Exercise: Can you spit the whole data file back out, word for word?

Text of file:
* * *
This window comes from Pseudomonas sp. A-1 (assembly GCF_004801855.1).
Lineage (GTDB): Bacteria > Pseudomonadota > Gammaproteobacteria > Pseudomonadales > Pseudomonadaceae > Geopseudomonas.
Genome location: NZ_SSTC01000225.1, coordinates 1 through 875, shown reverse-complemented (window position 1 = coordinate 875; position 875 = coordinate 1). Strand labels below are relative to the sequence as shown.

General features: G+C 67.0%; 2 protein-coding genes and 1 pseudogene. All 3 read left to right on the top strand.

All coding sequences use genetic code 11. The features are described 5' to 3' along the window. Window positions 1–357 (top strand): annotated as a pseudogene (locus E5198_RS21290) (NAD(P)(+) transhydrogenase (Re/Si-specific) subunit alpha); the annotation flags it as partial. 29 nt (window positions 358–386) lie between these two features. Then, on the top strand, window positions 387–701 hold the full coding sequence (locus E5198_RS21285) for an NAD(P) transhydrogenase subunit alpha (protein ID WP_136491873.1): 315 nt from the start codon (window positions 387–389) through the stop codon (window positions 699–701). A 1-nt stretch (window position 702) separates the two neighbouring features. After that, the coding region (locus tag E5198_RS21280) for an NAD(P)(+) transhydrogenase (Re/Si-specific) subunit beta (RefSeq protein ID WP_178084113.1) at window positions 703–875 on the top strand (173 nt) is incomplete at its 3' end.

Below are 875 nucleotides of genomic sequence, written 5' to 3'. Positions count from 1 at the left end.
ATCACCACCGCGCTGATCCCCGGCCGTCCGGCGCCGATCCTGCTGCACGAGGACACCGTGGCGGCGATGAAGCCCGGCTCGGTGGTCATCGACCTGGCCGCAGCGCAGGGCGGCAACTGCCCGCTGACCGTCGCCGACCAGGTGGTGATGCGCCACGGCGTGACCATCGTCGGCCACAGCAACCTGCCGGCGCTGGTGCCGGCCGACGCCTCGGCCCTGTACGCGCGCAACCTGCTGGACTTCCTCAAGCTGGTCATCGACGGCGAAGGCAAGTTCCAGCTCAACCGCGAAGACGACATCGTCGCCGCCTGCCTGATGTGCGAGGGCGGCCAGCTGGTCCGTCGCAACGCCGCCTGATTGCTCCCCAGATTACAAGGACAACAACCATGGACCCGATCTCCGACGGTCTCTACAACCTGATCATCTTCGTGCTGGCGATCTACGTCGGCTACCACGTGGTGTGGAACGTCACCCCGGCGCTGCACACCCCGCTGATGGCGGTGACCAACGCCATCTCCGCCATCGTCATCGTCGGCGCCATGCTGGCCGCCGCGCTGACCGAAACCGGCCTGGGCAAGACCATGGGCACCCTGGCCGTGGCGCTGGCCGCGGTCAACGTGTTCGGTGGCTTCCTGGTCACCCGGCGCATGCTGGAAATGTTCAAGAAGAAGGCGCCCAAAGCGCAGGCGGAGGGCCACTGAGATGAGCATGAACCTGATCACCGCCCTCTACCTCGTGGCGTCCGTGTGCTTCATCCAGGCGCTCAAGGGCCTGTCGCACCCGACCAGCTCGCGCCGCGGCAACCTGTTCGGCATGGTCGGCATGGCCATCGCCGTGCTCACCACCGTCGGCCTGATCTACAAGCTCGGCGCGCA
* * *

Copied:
This window comes from Pseudomonas sp. A-1 (assembly GCF_004801855.1).
Lineage (GTDB): Bacteria > Pseudomonadota > Gammaproteobacteria > Pseudomonadales > Pseudomonadaceae > Geopseudomonas.
Genome location: NZ_SSTC01000225.1, coordinates 1 through 875, shown reverse-complemented (window position 1 = coordinate 875; position 875 = coordinate 1). Strand labels below are relative to the sequence as shown.

General features: G+C 67.0%; 2 protein-coding genes and 1 pseudogene. All 3 read left to right on the top strand.

All coding sequences use genetic code 11. The features are described 5' to 3' along the window. Window positions 1–357 (top strand): annotated as a pseudogene (locus E5198_RS21290) (NAD(P)(+) transhydrogenase (Re/Si-specific) subunit alpha); the annotation flags it as partial. 29 nt (window positions 358–386) lie between these two features. Then, on the top strand, window positions 387–701 hold the full coding sequence (locus E5198_RS21285) for an NAD(P) transhydrogenase subunit alpha (protein ID WP_136491873.1): 315 nt from the start codon (window positions 387–389) through the stop codon (window positions 699–701). A 1-nt stretch (window position 702) separates the two neighbouring features. After that, the coding region (locus tag E5198_RS21280) for an NAD(P)(+) transhydrogenase (Re/Si-specific) subunit beta (RefSeq protein ID WP_178084113.1) at window positions 703–875 on the top strand (173 nt) is incomplete at its 3' end.

Below are 875 nucleotides of genomic sequence, written 5' to 3'. Positions count from 1 at the left end.
ATCACCACCGCGCTGATCCCCGGCCGTCCGGCGCCGATCCTGCTGCACGAGGACACCGTGGCGGCGATGAAGCCCGGCTCGGTGGTCATCGACCTGGCCGCAGCGCAGGGCGGCAACTGCCCGCTGACCGTCGCCGACCAGGTGGTGATGCGCCACGGCGTGACCATCGTCGGCCACAGCAACCTGCCGGCGCTGGTGCCGGCCGACGCCTCGGCCCTGTACGCGCGCAACCTGCTGGACTTCCTCAAGCTGGTCATCGACGGCGAAGGCAAGTTCCAGCTCAACCGCGAAGACGACATCGTCGCCGCCTGCCTGATGTGCGAGGGCGGCCAGCTGGTCCGTCGCAACGCCGCCTGATTGCTCCCCAGATTACAAGGACAACAACCATGGACCCGATCTCCGACGGTCTCTACAACCTGATCATCTTCGTGCTGGCGATCTACGTCGGCTACCACGTGGTGTGGAACGTCACCCCGGCGCTGCACACCCCGCTGATGGCGGTGACCAACGCCATCTCCGCCATCGTCATCGTCGGCGCCATGCTGGCCGCCGCGCTGACCGAAACCGGCCTGGGCAAGACCATGGGCACCCTGGCCGTGGCGCTGGCCGCGGTCAACGTGTTCGGTGGCTTCCTGGTCACCCGGCGCATGCTGGAAATGTTCAAGAAGAAGGCGCCCAAAGCGCAGGCGGAGGGCCACTGAGATGAGCATGAACCTGATCACCGCCCTCTACCTCGTGGCGTCCGTGTGCTTCATCCAGGCGCTCAAGGGCCTGTCGCACCCGACCAGCTCGCGCCGCGGCAACCTGTTCGGCATGGTCGGCATGGCCATCGCCGTGCTCACCACCGTCGGCCTGATCTACAAGCTCGGCGCGCA